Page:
Analysis of investment in Accordia Golf Trust

Accordia Golf Trust (Accordia) is a business trust which assets are golf courses across Japan. It forms a small portion in our portfolio. Accordia’s financial year ends on 31 March. For the latest financial year (FY16/17), it distributed S$ 6.04 cents DPU (distributable Income per Unit). Based on current price of $ 69.5 cents, this represents a distribution yield of 8.7%. The ultimate questions here are:

  1. Is the DPU sustainable?
  2. Based on current price, is there any possibility for capital gain?
  3. What is its future prospect?

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Company Background

Accordia owns 89 golf course (and related assets) located across Japan, valued at approximately S$1.9 billion. Close to 90% of the initial portfolio golf course are located in three largest metropolitan areas in Japan. An investment in Accordia provides exposure to Japan golf course industry. The increase in number of senior golfers in Japan and the coming Olympic Games 2020 in Tokyo are two main factors that will enhance Accordia value. Another catalyst would be the potential for privatization as Accordia’s sponsor (Accordia Golf Co.,Ltd.) was recently taken private by South Korea private equity firm MBK Partners in late 2016 for US$760m (its stock got delisted from Tokyo Stock Exchange in March 2017). The business strategy of Accordia is primarily focused on the middle class, loosening the strictures of golf in Japan and encouraging the “casual golfer” with the promise of a cheaper day out.

Revenue and Cost Structure

Accordia derives its revenue from three sources: golf course revenue (~65%), restaurant revenue (~25%), and membership revenue. While majority of its costs incurred are labour & outsourcing expenses (~37%), golf course management fee & maintenance fee (~20%), SG&A (~18%),  and merchandise & material expenses (~8%).

Listing History

Accordia Golf Trust was listed in Singapore Exchange (SGX) back in August 2014. Ever since it got listed (IPO price of S$ 97 cents) till today, its share price has dropped 28% (~S$ 27.5). On the other hand, those IPO investors have received S$ 18.38 cents of distribution from IPO to date. Hence overall, IPO investors are still 9.4% underwater. The lesson learnt here is IPO may indeed stand for It’s Probably Overpriced. With close to 1.1 billion outstanding units, the IPO valued Accordia Golf Trust at S$1.1 billion.

Distribution Analysis

Income varies based on seasonality.  Unlike the normal REITs which are able to collect rental fees from their tenants rain or shine, Accordia’s performance may be detrimentally affected by weather condition, such as earthquake, heavy rains or typhoons. Distribution is paid on semi-annual basis. The DPU tends to be higher on 2H (Oct – Mar period) due to better weather. The 2H DPU is usually distributed in the month of June. FY16/17 dividend (S$ 6.04 cents) is 8.9% lower than the previous fiscal year FY15/16 (S$ 6.63 cents). A 2.4% decrease of operating income at the same period causes a 25.6% drop in operating profit. Accordia only has 3 year history of distributions – hence it cannot provide sufficient data whether future distribution will be stable.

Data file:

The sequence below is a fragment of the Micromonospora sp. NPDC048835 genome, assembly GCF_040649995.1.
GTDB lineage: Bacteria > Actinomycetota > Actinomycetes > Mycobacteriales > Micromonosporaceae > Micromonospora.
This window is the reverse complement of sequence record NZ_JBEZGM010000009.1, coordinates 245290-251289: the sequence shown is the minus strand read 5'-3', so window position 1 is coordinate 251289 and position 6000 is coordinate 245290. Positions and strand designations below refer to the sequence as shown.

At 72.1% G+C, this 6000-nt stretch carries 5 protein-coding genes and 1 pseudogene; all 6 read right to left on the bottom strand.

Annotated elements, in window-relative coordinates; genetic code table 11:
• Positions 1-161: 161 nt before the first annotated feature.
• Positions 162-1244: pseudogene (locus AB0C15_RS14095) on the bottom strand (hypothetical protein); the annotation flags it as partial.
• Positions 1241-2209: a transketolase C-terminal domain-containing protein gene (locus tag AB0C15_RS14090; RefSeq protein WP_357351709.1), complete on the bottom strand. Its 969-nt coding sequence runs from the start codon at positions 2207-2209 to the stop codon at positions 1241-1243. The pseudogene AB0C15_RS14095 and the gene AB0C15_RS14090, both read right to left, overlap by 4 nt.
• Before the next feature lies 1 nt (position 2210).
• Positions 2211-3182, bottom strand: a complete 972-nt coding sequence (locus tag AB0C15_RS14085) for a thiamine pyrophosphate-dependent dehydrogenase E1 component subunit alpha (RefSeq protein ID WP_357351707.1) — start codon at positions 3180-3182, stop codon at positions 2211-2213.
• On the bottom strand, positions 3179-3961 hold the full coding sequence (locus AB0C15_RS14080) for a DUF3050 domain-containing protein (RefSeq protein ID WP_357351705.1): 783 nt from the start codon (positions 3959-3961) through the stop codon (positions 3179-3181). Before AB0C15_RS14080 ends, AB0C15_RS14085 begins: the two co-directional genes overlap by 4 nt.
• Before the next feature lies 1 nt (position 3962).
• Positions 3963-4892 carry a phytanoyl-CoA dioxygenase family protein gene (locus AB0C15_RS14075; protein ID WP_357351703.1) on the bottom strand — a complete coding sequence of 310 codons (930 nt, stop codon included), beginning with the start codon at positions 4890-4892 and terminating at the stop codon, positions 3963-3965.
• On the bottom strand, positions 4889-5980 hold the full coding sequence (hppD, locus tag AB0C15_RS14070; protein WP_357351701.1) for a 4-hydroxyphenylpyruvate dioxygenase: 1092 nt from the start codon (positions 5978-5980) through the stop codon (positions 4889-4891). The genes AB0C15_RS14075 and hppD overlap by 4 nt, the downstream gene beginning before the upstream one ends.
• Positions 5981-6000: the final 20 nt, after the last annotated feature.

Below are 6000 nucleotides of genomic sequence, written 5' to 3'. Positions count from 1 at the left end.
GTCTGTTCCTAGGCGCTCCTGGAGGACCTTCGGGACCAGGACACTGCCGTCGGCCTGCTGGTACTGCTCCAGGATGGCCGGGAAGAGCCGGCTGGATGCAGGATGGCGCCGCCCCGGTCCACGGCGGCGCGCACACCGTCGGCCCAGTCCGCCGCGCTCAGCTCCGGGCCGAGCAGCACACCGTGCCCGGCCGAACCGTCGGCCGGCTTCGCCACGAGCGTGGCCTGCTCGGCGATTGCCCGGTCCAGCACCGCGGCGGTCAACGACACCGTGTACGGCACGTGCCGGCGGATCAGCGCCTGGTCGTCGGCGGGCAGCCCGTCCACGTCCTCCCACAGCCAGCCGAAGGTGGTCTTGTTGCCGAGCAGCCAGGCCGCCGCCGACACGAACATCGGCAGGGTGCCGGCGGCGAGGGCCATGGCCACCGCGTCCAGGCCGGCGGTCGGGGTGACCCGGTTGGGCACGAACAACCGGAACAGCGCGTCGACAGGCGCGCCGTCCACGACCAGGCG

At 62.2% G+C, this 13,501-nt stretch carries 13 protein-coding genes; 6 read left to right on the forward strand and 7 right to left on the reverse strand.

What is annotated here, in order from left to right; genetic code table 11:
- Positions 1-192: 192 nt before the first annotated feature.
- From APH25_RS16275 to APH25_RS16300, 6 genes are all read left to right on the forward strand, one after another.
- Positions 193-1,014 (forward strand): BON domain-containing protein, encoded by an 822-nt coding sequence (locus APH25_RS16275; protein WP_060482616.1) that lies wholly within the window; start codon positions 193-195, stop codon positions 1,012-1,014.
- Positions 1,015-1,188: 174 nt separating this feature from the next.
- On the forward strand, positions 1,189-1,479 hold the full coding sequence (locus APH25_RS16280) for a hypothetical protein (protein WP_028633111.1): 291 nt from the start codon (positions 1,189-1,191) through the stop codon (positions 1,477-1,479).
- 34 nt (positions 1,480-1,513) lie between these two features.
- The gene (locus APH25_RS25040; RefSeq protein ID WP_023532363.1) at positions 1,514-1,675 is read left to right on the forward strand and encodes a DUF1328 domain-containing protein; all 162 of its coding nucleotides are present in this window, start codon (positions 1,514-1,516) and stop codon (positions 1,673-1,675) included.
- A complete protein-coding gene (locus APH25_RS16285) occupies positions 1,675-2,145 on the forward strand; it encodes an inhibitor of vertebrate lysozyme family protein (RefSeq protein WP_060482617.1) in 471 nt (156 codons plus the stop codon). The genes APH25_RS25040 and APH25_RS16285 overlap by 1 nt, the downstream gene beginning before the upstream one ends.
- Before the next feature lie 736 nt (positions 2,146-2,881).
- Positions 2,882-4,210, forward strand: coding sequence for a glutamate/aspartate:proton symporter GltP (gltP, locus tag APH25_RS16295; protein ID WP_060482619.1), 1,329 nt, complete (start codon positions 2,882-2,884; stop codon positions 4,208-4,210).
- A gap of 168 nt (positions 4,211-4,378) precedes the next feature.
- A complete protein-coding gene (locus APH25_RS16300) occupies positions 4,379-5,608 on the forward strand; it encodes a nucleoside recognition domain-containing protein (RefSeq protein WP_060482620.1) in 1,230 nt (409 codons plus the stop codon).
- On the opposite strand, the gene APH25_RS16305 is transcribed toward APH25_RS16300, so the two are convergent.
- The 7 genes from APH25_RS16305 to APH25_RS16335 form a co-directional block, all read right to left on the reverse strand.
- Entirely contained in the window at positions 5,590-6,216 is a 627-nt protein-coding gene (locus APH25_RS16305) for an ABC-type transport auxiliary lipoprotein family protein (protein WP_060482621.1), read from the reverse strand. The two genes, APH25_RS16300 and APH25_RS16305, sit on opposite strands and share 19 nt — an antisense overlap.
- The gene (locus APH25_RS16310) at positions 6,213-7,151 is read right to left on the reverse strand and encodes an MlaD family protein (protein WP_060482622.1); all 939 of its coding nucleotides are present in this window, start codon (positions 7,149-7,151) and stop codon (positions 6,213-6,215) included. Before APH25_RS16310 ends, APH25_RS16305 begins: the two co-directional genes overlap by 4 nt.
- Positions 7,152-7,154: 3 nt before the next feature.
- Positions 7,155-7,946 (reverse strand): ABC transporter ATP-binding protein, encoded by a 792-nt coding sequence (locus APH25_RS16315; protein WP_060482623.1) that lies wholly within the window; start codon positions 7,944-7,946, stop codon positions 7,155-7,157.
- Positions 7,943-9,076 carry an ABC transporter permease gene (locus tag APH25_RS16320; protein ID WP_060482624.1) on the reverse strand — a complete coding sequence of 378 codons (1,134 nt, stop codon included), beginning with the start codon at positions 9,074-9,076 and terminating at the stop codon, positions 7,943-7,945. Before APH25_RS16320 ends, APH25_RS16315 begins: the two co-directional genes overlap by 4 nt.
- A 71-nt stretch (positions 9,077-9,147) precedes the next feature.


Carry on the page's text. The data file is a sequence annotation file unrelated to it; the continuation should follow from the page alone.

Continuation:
Entry Price

The decision of entry price can make or break the investment. During IPO times, the company provided guidance of 7.0% distribution yield (~S$ 6.79 cents) based on normalized DPU excluding non-recurring items (based on IPO price S$ 97 cents). Since the latest FY distribution only stood at S$ 6.04 cents, we can’t be sure whether next year distribution can be maintained. Although the company has a policy to distribute 90% of its distributable income, and assuming that SGD/JPY exchange rate doesn’t fluctuate that much (currently it stands at 80.2 Yen vs 81.52 Yen during IPO Prospectus time), we still need to put some buffer assuming our case goes wrong.

Summary

Is current share price worth it to add position in Accordia? At current price S$ 69.5 cents per unit and distribution yield of 8.7%, there’s still likelihood that distributable income may fall another 10%. Looking at how operating profit drops 26% although top line only marginally decreases by 2%, we need to be realistic in setting the valuation. Assuming “stabilized” distribution at S$ 4.65 cents (or equivalent to its EPU) and expecting 9% minimum annual return (purely from distribution), we arrive at calculated entry price of S$ 51.5 cents. Price has to drop another 26% to reach our target entry price. In summary, a prudent investor would wait until the share price has reached or even dropped below his target entry price. Meanwhile for existing unit holders who bought at current market price (S$ 69.5 cents), it may be prudent to exit the position (and forgo the 8.7% yield) while waiting for price to further drop before re-accumulating at lower price.

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This year’s EPU is much lower than DPU – there’s a likelihood that DPU is not sustainable

Suggestion: SELL (Accumulate at S$ 51.5 cents or lower)